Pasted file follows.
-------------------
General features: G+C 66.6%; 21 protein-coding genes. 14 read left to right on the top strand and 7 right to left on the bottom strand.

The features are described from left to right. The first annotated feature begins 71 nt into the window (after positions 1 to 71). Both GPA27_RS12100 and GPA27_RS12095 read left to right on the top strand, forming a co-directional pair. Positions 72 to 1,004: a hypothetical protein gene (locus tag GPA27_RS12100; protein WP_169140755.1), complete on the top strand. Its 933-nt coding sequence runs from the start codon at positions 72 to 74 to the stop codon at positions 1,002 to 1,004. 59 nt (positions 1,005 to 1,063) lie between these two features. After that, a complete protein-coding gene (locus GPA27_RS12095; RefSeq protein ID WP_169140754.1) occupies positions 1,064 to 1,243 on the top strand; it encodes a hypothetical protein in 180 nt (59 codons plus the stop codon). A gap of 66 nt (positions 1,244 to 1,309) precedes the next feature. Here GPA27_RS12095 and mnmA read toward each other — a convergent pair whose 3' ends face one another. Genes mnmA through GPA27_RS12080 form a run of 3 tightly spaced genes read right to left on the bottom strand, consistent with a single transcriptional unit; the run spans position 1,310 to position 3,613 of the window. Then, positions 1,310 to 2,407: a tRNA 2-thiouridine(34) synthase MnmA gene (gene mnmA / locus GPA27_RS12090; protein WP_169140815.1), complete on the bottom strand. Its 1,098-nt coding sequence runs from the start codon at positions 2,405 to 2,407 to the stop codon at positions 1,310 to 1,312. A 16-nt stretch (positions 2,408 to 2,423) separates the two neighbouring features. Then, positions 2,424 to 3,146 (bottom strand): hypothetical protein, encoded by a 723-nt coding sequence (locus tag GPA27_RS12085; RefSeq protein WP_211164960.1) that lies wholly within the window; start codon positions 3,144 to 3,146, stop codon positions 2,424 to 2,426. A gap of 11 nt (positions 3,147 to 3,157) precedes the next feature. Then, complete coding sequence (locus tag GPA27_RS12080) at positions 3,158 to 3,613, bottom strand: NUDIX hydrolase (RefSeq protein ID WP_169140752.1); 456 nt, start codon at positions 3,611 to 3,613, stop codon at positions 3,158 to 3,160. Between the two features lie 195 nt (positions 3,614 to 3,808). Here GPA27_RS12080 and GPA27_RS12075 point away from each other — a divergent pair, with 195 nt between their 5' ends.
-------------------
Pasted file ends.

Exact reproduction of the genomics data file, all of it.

General features: G+C 66.6%; 21 protein-coding genes. 14 read left to right on the top strand and 7 right to left on the bottom strand.

The features are described from left to right. The first annotated feature begins 71 nt into the window (after positions 1 to 71). Both GPA27_RS12100 and GPA27_RS12095 read left to right on the top strand, forming a co-directional pair. Positions 72 to 1,004: a hypothetical protein gene (locus tag GPA27_RS12100; protein WP_169140755.1), complete on the top strand. Its 933-nt coding sequence runs from the start codon at positions 72 to 74 to the stop codon at positions 1,002 to 1,004. 59 nt (positions 1,005 to 1,063) lie between these two features. After that, a complete protein-coding gene (locus GPA27_RS12095; RefSeq protein ID WP_169140754.1) occupies positions 1,064 to 1,243 on the top strand; it encodes a hypothetical protein in 180 nt (59 codons plus the stop codon). A gap of 66 nt (positions 1,244 to 1,309) precedes the next feature. Here GPA27_RS12095 and mnmA read toward each other — a convergent pair whose 3' ends face one another. Genes mnmA through GPA27_RS12080 form a run of 3 tightly spaced genes read right to left on the bottom strand, consistent with a single transcriptional unit; the run spans position 1,310 to position 3,613 of the window. Then, positions 1,310 to 2,407: a tRNA 2-thiouridine(34) synthase MnmA gene (gene mnmA / locus GPA27_RS12090; protein WP_169140815.1), complete on the bottom strand. Its 1,098-nt coding sequence runs from the start codon at positions 2,405 to 2,407 to the stop codon at positions 1,310 to 1,312. A 16-nt stretch (positions 2,408 to 2,423) separates the two neighbouring features. Then, positions 2,424 to 3,146 (bottom strand): hypothetical protein, encoded by a 723-nt coding sequence (locus tag GPA27_RS12085; RefSeq protein WP_211164960.1) that lies wholly within the window; start codon positions 3,144 to 3,146, stop codon positions 2,424 to 2,426. A gap of 11 nt (positions 3,147 to 3,157) precedes the next feature. Then, complete coding sequence (locus tag GPA27_RS12080) at positions 3,158 to 3,613, bottom strand: NUDIX hydrolase (RefSeq protein ID WP_169140752.1); 456 nt, start codon at positions 3,611 to 3,613, stop codon at positions 3,158 to 3,160. Between the two features lie 195 nt (positions 3,614 to 3,808). Here GPA27_RS12080 and GPA27_RS12075 point away from each other — a divergent pair, with 195 nt between their 5' ends.